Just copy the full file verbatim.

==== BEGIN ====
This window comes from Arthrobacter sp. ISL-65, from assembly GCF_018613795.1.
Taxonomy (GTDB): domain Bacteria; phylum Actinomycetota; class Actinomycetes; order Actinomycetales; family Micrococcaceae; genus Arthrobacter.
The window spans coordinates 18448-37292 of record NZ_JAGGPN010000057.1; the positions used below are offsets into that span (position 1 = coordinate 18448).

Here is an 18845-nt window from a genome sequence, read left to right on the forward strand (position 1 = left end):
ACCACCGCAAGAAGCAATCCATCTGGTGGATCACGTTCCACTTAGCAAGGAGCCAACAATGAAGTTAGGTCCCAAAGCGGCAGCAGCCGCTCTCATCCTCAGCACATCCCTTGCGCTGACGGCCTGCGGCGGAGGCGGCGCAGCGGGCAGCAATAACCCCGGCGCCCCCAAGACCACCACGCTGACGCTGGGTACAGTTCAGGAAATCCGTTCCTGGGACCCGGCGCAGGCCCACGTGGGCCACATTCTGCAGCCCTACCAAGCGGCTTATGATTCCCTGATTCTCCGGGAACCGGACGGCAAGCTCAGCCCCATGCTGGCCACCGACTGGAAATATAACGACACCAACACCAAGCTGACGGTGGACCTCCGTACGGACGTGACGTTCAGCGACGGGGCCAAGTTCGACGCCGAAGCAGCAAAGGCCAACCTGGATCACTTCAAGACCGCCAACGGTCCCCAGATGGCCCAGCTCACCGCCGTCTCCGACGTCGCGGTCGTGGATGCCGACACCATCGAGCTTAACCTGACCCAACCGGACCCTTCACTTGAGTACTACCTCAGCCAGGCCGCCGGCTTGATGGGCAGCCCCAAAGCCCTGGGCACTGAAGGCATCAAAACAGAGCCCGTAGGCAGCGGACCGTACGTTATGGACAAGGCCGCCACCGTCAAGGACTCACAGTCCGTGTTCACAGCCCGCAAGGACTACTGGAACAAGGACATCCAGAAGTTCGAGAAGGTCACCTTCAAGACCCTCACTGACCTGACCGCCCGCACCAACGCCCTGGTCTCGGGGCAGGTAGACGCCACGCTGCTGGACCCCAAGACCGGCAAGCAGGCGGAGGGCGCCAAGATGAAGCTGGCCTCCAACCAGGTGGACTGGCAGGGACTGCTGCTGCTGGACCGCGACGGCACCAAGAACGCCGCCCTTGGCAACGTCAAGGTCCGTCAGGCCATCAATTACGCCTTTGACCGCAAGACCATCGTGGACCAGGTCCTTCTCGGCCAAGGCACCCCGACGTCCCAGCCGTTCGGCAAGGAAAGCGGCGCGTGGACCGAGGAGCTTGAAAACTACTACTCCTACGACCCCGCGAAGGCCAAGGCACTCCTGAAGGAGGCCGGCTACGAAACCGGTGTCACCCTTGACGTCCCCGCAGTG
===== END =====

This window comes from Arthrobacter sp. ISL-65, from assembly GCF_018613795.1.
Taxonomy (GTDB): domain Bacteria; phylum Actinomycetota; class Actinomycetes; order Actinomycetales; family Micrococcaceae; genus Arthrobacter.
The window spans coordinates 18448-37292 of record NZ_JAGGPN010000057.1; the positions used below are offsets into that span (position 1 = coordinate 18448).

Here is an 18845-nt window from a genome sequence, read left to right on the forward strand (position 1 = left end):
ACCACCGCAAGAAGCAATCCATCTGGTGGATCACGTTCCACTTAGCAAGGAGCCAACAATGAAGTTAGGTCCCAAAGCGGCAGCAGCCGCTCTCATCCTCAGCACATCCCTTGCGCTGACGGCCTGCGGCGGAGGCGGCGCAGCGGGCAGCAATAACCCCGGCGCCCCCAAGACCACCACGCTGACGCTGGGTACAGTTCAGGAAATCCGTTCCTGGGACCCGGCGCAGGCCCACGTGGGCCACATTCTGCAGCCCTACCAAGCGGCTTATGATTCCCTGATTCTCCGGGAACCGGACGGCAAGCTCAGCCCCATGCTGGCCACCGACTGGAAATATAACGACACCAACACCAAGCTGACGGTGGACCTCCGTACGGACGTGACGTTCAGCGACGGGGCCAAGTTCGACGCCGAAGCAGCAAAGGCCAACCTGGATCACTTCAAGACCGCCAACGGTCCCCAGATGGCCCAGCTCACCGCCGTCTCCGACGTCGCGGTCGTGGATGCCGACACCATCGAGCTTAACCTGACCCAACCGGACCCTTCACTTGAGTACTACCTCAGCCAGGCCGCCGGCTTGATGGGCAGCCCCAAAGCCCTGGGCACTGAAGGCATCAAAACAGAGCCCGTAGGCAGCGGACCGTACGTTATGGACAAGGCCGCCACCGTCAAGGACTCACAGTCCGTGTTCACAGCCCGCAAGGACTACTGGAACAAGGACATCCAGAAGTTCGAGAAGGTCACCTTCAAGACCCTCACTGACCTGACCGCCCGCACCAACGCCCTGGTCTCGGGGCAGGTAGACGCCACGCTGCTGGACCCCAAGACCGGCAAGCAGGCGGAGGGCGCCAAGATGAAGCTGGCCTCCAACCAGGTGGACTGGCAGGGACTGCTGCTGCTGGACCGCGACGGCACCAAGAACGCCGCCCTTGGCAACGTCAAGGTCCGTCAGGCCATCAATTACGCCTTTGACCGCAAGACCATCGTGGACCAGGTCCTTCTCGGCCAAGGCACCCCGACGTCCCAGCCGTTCGGCAAGGAAAGCGGCGCGTGGACCGAGGAGCTTGAAAACTACTACTCCTACGACCCCGCGAAGGCCAAGGCACTCCTGAAGGAGGCCGGCTACGAAACCGGTGTCACCCTTGACGTCCCCGCAGTG